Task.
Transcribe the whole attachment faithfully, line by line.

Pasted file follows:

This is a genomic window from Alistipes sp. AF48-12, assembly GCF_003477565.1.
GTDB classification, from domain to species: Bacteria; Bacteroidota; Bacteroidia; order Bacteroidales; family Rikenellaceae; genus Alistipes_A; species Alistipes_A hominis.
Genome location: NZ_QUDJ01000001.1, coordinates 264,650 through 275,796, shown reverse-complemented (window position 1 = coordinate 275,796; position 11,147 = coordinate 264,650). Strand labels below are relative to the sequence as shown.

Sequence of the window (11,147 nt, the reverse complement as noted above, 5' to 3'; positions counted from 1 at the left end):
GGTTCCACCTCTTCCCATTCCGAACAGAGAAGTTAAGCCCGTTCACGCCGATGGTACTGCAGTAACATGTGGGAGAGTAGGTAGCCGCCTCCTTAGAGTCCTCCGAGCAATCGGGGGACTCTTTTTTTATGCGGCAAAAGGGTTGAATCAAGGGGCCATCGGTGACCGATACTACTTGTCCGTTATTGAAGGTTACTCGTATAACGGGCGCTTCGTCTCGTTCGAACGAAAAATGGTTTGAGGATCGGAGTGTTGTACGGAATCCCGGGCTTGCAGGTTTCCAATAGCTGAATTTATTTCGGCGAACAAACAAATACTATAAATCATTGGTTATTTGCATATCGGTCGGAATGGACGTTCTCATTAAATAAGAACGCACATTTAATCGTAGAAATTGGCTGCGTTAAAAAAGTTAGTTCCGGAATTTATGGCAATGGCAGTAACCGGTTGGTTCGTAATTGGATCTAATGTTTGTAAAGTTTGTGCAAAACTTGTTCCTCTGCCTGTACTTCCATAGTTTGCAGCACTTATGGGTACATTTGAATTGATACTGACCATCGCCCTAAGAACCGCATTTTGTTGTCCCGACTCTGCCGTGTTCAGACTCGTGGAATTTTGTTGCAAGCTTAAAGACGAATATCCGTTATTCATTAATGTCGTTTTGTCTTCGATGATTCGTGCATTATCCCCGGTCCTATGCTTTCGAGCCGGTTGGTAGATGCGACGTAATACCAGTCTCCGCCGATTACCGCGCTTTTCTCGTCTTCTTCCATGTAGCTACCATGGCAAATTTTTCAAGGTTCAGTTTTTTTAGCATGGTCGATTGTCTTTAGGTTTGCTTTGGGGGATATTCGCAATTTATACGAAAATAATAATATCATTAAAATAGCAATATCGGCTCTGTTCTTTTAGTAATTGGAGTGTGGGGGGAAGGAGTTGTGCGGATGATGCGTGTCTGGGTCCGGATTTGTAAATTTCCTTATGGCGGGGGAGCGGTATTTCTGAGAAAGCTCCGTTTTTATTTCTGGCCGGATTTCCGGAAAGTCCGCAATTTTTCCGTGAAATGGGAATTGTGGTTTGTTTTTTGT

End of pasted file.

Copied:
This is a genomic window from Alistipes sp. AF48-12, assembly GCF_003477565.1.
GTDB classification, from domain to species: Bacteria; Bacteroidota; Bacteroidia; order Bacteroidales; family Rikenellaceae; genus Alistipes_A; species Alistipes_A hominis.
Genome location: NZ_QUDJ01000001.1, coordinates 264,650 through 275,796, shown reverse-complemented (window position 1 = coordinate 275,796; position 11,147 = coordinate 264,650). Strand labels below are relative to the sequence as shown.

Sequence of the window (11,147 nt, the reverse complement as noted above, 5' to 3'; positions counted from 1 at the left end):
GGTTCCACCTCTTCCCATTCCGAACAGAGAAGTTAAGCCCGTTCACGCCGATGGTACTGCAGTAACATGTGGGAGAGTAGGTAGCCGCCTCCTTAGAGTCCTCCGAGCAATCGGGGGACTCTTTTTTTATGCGGCAAAAGGGTTGAATCAAGGGGCCATCGGTGACCGATACTACTTGTCCGTTATTGAAGGTTACTCGTATAACGGGCGCTTCGTCTCGTTCGAACGAAAAATGGTTTGAGGATCGGAGTGTTGTACGGAATCCCGGGCTTGCAGGTTTCCAATAGCTGAATTTATTTCGGCGAACAAACAAATACTATAAATCATTGGTTATTTGCATATCGGTCGGAATGGACGTTCTCATTAAATAAGAACGCACATTTAATCGTAGAAATTGGCTGCGTTAAAAAAGTTAGTTCCGGAATTTATGGCAATGGCAGTAACCGGTTGGTTCGTAATTGGATCTAATGTTTGTAAAGTTTGTGCAAAACTTGTTCCTCTGCCTGTACTTCCATAGTTTGCAGCACTTATGGGTACATTTGAATTGATACTGACCATCGCCCTAAGAACCGCATTTTGTTGTCCCGACTCTGCCGTGTTCAGACTCGTGGAATTTTGTTGCAAGCTTAAAGACGAATATCCGTTATTCATTAATGTCGTTTTGTCTTCGATGATTCGTGCATTATCCCCGGTCCTATGCTTTCGAGCCGGTTGGTAGATGCGACGTAATACCAGTCTCCGCCGATTACCGCGCTTTTCTCGTCTTCTTCCATGTAGCTACCATGGCAAATTTTTCAAGGTTCAGTTTTTTTAGCATGGTCGATTGTCTTTAGGTTTGCTTTGGGGGATATTCGCAATTTATACGAAAATAATAATATCATTAAAATAGCAATATCGGCTCTGTTCTTTTAGTAATTGGAGTGTGGGGGGAAGGAGTTGTGCGGATGATGCGTGTCTGGGTCCGGATTTGTAAATTTCCTTATGGCGGGGGAGCGGTATTTCTGAGAAAGCTCCGTTTTTATTTCTGGCCGGATTTCCGGAAAGTCCGCAATTTTTCCGTGAAATGGGAATTGTGGTTTGTTTTTTGT